The design of your site plays a critical role in determining visitor engagement and conversion. We’ve listed our top 31 design practices to help visitors as they peruse your site and these suggestions will typically lead to higher levels of conversion. This is not necessarily an all-inclusive list of best design practices, but the types of design roadblocks we tend to see most often.
1. Assume your web visitors are dumber than you think, lazier than you think, less patient than you think, and will be interrupted more often than you think. They also don’t like change, as they’ve formed habits of usage based on their experiences on other websites. Although this may sound a bit harsh, remember that visitors arrive on your site to solve a problem, will likely be multitasking and looking for the easiest and fastest way to accomplish their goals.
2. Relevancy – understand your visitor’s mindset, concerns, level of knowledge and goals, and design your site – organization, hierarchy of information and messaging – to be relevant to the people who will actually be using your site … your web visitors.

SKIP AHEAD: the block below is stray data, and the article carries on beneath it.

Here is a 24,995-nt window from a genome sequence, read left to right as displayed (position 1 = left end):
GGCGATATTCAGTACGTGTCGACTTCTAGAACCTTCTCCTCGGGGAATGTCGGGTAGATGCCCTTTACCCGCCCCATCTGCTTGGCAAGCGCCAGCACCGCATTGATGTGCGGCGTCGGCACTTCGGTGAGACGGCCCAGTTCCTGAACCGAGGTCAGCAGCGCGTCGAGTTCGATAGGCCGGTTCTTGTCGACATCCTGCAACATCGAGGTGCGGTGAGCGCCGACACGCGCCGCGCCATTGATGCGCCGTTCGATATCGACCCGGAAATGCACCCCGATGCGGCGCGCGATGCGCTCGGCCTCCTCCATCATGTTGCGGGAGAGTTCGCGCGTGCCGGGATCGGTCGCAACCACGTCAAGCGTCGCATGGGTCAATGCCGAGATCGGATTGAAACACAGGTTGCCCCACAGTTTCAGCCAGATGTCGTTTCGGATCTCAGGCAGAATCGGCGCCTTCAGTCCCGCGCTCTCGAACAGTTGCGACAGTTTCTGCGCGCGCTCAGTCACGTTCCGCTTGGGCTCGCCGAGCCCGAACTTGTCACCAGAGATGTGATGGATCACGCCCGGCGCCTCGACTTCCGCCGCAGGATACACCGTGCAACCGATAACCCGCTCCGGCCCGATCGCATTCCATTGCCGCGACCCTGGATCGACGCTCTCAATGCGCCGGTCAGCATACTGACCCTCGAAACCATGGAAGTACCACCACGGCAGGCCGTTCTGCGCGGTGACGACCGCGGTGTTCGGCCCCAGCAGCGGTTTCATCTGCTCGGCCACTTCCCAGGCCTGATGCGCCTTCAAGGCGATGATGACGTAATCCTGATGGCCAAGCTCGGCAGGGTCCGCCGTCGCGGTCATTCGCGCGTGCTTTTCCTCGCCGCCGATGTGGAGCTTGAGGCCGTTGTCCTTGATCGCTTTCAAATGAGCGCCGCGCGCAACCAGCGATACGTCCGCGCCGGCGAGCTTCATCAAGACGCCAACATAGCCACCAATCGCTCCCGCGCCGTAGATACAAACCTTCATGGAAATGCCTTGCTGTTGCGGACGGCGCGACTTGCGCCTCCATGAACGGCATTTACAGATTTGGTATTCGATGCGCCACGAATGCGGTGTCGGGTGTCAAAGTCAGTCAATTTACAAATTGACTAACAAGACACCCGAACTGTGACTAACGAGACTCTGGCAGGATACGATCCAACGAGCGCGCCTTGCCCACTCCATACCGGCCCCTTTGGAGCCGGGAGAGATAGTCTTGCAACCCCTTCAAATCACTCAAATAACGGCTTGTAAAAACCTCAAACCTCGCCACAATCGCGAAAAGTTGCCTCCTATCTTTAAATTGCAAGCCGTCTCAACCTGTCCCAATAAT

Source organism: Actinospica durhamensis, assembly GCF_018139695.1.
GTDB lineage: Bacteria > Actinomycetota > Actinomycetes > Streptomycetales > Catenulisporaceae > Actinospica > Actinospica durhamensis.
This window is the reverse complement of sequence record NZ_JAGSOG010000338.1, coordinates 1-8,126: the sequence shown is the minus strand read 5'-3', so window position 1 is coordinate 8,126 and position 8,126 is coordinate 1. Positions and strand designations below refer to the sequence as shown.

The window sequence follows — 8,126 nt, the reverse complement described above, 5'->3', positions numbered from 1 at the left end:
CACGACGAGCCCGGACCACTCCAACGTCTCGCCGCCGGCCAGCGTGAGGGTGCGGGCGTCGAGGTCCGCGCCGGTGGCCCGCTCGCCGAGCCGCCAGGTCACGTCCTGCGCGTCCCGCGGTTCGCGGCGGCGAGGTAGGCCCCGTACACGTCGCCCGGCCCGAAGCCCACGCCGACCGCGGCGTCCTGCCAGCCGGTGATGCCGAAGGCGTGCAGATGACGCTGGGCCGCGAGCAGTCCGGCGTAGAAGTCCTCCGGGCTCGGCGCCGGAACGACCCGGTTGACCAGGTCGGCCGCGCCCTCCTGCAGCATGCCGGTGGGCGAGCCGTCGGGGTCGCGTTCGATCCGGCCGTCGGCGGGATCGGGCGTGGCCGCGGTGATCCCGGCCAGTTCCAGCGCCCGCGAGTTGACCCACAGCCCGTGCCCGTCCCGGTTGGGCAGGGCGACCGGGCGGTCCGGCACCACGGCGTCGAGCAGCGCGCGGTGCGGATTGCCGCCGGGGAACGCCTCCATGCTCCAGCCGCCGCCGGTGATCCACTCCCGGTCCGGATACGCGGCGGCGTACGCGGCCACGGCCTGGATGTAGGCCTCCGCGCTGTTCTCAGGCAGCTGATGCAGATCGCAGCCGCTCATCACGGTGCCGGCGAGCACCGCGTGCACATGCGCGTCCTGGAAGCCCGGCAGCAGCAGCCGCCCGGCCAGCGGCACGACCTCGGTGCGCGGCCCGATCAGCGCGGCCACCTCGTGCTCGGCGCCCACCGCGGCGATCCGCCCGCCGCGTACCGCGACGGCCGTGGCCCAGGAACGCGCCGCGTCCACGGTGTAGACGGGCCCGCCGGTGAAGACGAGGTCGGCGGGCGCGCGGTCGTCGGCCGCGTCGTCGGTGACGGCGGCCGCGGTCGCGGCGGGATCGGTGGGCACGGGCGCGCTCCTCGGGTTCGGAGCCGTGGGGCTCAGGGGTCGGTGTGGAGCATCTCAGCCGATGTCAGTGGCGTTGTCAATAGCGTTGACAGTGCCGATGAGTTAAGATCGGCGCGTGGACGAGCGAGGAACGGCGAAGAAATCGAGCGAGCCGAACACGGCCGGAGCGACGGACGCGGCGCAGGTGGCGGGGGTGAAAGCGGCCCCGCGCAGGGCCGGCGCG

3. Use negative space (or white space) to ease visual clutter, create clearer delineations among content/visual elements and improve scanning ability.
4. Be consistent with the visual treatment of buttons and links throughout your site. This makes it easier for your visitors to more quickly identify clickable objects as they scan pages.
5. Understand the hierarchical nature of different types of visual elements. The human eye is attracted least to text, followed more strongly by an image, then even more strongly by an image or photo with a face, and finally most strongly to motion. Be careful with motion – it’s the visual element most likely to attract attention … even when visitors are looking away from it, they’ll still see it in their peripheral vision.
6. Understand hierarchical power of visual characteristics – size, shape, position, color, contrast. Typically larger sized objects, differently shaped objects, objects placed higher on a page, objects with bright colors and objects with a strong contrast attract more visual attention.
7. Limit font treatments. Too many font treatments (typically over 6 or so), may create visual clutter and slow your visitor down.